Self Help

I was a bad, drunk mom: Binge-drinker sobers up and writes self-help book – New York Post

One morning in November 2014, hungover mother-of-two Meredith Atwood stumbled into her kitchen to find two empty bottles of wine, a scooped-out ice cream carton and a stack of overdue credit card bills.

There was also a handwritten note on the counter from her husband, James. It read: “You need to get your s – – t together.”

“It took me another 13 months to totally give up drinking, but the message was a wake-up call,” 40-year-old Atwood tells The Post. “It was my rock bottom.”

The lawyer-turned-motivational writer, podcaster and speaker recalls the shameful episode, in which she was too sick from drinking to get out of bed and usher her kids off to school, in her new book: “The Year of No Nonsense: How to Get Over Yourself and On With Your Life” (Life Long).

In it, she describes how she transformed herself from an over-worked, overweight drunk — she doesn’t believe in the “label” of alcoholic — into a sober, slimmed-down go-getter who is finally “present” for her children.

“Constantly wanting to drink meant I wasn’t paying attention to them as babies,” admits Atwood, who lives in Sudbury, Mass. “It’s one of my biggest regrets.”

Her binge-drinking began at 17, when she rebelled against her strict Christian upbringing in Savannah, Ga. Atwood remembers her first taste of alcohol: a margarita during a high school trip to South Africa.

“I thought: ‘Sweet baby Jesus, what is this amazing thing that I just tasted?” she says.

The teen partied hard, particularly during her college years at the University of Georgia. There, her weight reached 250 pounds and she suffered from low self-esteem and depression. Two weeks before her 21st birthday in November 2000, she attempted suicide. She says she was treated at a psychiatric unit for three days but was offered no follow-up care.

Atwood in 2005.
Atwood in 2005.Meredith Atwood

Later, at law school, she would guzzle vodka while pulling all-nighters to stay on top of her course work.

“It got to the point where I didn’t write a paper unless inebriated,” she recalls in her book. “During that time period and for almost 20 years after, I did not believe that I could pull off any stroke of genius on my own without booze.”

The high-functioning lush excelled in her legal career and married her former classmate James, who runs a scientific laboratory, in October 2001. She was able to abstain during her pregnancies with her son, also named James, 12, and daughter, Stella, 11. “[Drinking] was not an option,” she says.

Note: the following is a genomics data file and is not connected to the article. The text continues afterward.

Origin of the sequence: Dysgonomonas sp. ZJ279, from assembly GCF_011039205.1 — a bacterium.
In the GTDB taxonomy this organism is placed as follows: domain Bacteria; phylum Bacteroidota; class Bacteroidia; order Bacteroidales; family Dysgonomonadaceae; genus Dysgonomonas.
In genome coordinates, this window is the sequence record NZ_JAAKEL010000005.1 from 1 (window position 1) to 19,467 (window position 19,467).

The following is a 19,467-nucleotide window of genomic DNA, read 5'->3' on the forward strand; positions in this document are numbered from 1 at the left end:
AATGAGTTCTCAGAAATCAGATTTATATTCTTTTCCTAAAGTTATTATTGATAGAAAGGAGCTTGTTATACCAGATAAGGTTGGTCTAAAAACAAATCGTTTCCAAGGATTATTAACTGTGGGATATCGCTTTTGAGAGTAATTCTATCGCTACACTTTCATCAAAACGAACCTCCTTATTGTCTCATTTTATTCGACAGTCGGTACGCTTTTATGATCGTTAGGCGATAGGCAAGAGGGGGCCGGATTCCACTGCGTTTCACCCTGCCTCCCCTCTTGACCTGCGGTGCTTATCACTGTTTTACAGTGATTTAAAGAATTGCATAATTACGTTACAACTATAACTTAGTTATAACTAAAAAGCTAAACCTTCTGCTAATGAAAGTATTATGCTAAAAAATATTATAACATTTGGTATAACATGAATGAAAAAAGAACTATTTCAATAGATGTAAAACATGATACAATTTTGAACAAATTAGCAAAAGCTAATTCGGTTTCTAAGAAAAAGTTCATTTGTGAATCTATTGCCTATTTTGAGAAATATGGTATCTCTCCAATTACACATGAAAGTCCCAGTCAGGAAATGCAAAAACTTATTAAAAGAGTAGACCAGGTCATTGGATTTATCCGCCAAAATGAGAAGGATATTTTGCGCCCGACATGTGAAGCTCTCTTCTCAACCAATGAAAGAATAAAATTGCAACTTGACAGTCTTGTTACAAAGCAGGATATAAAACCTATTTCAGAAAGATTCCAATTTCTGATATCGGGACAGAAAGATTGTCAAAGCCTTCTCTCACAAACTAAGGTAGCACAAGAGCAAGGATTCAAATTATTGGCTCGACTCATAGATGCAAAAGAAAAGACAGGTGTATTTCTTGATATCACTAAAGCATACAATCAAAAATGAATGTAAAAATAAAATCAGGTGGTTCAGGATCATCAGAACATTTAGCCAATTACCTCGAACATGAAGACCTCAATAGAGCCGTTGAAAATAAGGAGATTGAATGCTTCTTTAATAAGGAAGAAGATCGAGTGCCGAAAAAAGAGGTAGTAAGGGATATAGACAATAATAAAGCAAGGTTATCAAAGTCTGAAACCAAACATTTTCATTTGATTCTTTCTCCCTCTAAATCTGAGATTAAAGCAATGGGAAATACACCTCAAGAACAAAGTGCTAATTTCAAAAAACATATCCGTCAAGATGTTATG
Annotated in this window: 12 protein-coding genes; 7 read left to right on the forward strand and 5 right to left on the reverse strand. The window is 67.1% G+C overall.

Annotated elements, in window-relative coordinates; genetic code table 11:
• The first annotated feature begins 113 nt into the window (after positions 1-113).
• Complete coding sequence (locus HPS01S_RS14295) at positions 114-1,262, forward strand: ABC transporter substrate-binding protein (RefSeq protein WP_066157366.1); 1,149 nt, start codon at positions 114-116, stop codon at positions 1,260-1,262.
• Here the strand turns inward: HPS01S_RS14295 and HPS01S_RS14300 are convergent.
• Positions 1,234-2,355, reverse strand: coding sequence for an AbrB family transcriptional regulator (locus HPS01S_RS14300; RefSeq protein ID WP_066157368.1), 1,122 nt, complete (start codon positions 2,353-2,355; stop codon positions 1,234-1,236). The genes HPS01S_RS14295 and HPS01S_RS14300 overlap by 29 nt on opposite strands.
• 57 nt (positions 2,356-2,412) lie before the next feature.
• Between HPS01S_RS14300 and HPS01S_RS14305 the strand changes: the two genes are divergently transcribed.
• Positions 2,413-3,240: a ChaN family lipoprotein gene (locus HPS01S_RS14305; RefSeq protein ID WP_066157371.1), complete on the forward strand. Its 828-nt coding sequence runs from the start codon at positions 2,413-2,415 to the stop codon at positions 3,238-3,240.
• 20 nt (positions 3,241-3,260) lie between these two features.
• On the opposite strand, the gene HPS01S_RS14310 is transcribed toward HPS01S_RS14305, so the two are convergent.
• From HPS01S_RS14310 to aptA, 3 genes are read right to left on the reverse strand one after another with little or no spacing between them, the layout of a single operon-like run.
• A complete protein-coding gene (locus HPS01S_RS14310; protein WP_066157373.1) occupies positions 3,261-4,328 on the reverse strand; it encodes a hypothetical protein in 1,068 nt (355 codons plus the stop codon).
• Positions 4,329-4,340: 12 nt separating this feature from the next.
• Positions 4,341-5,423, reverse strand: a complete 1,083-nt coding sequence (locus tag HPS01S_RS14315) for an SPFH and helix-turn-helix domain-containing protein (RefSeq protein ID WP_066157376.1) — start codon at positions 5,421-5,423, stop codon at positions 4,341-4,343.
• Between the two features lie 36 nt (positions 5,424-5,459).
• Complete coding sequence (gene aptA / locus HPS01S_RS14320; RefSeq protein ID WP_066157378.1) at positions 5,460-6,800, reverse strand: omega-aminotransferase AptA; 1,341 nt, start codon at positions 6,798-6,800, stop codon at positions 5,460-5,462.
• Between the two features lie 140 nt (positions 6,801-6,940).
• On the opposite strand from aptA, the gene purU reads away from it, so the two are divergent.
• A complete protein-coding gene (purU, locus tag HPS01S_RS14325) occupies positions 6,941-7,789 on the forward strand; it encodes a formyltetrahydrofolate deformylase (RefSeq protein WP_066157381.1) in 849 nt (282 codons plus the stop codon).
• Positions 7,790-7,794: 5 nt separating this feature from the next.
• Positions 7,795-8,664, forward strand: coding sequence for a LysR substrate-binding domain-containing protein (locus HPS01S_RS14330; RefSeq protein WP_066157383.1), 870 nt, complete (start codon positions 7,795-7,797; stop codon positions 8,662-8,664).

But she went back to booze after their births, along with other vices such as binge-eating fast food and overspending on credit cards. All the time, she searched for the elusive concept of work/life balance.

“My definition of balance back then was working a job I hated, allowing other people to raise my children, and doing ALL the things for everyone else to look like I had it together,” writes Atwood, who frequently contemplated “driving into a tree” to escape life’s pressures. “The quest for balance was making me tired, miserable, a bad mother and unhealthy.”

Meredith Atwood
Meredith AtwoodMeredith Atwood

In 2010, she had some success controlling her weight by challenging herself to do triathlons — launching the lucrative blog swimbikemom that same year — but her drinking escalated. She couldn’t wait to put James and Stella to bed so she could fix a martini and uncork a couple bottles of wine.

“I sometimes did legal work and writing until 4 a.m.,” she says. “The next morning, I’d inevitably feel awful. I missed out on play dates and mommy and me time. The drinking created a lack of presence and [involved] parenting.”

Atwood’s marriage also inevitably became strained. Because she hated her body, the couple barely had sex. And, as his 2014 note attested, James was dismayed by her downward spiral.

Chastened, Atwood managed to turn things around. She ditched law to become a full-time writer, nixed her 12-piece Chick-fil-A nuggets habit (she now weighs 185 pounds) and got sober Dec. 12, 2015. She says she did it without the help of Alcoholics Anonymous or other traditional forms of recovery.

“I just picked a date and quit,” she says, describing her first 12 months of sobriety as her “year of no nonsense.” “I never allow myself to think I can have just one drink, because it’s not true.

Meredith Atwood and family.
Meredith Atwood and family.Brad De Cecco

“I journaled and wrote down all the crazy thoughts in my head. Now I try to be aware of triggers when I’m really stressed.”

Other fixes: She stopped “people pleasing,” minimized her time on social media, cut out the “toxic” influence of friends who made her feel bad and acknowledged unresolved pain from her childhood.

“The biggest takeaway is to face the truth, no matter how hard and ugly it is, and then you can create a plan on how you want to change,” she advises.

Best of all, Atwood has repaired her relationship with 43-year-old James and their children.

“One of my favorite things is to lay in bed with the kids and read a book with them before they go to sleep,” she says. “It’s really in stark contrast to what getting ready for bed used to be.

“Before, if they were 20 minutes behind on their routine, I’d be freaking out because I would want to drink. Now, my life is a gift.”

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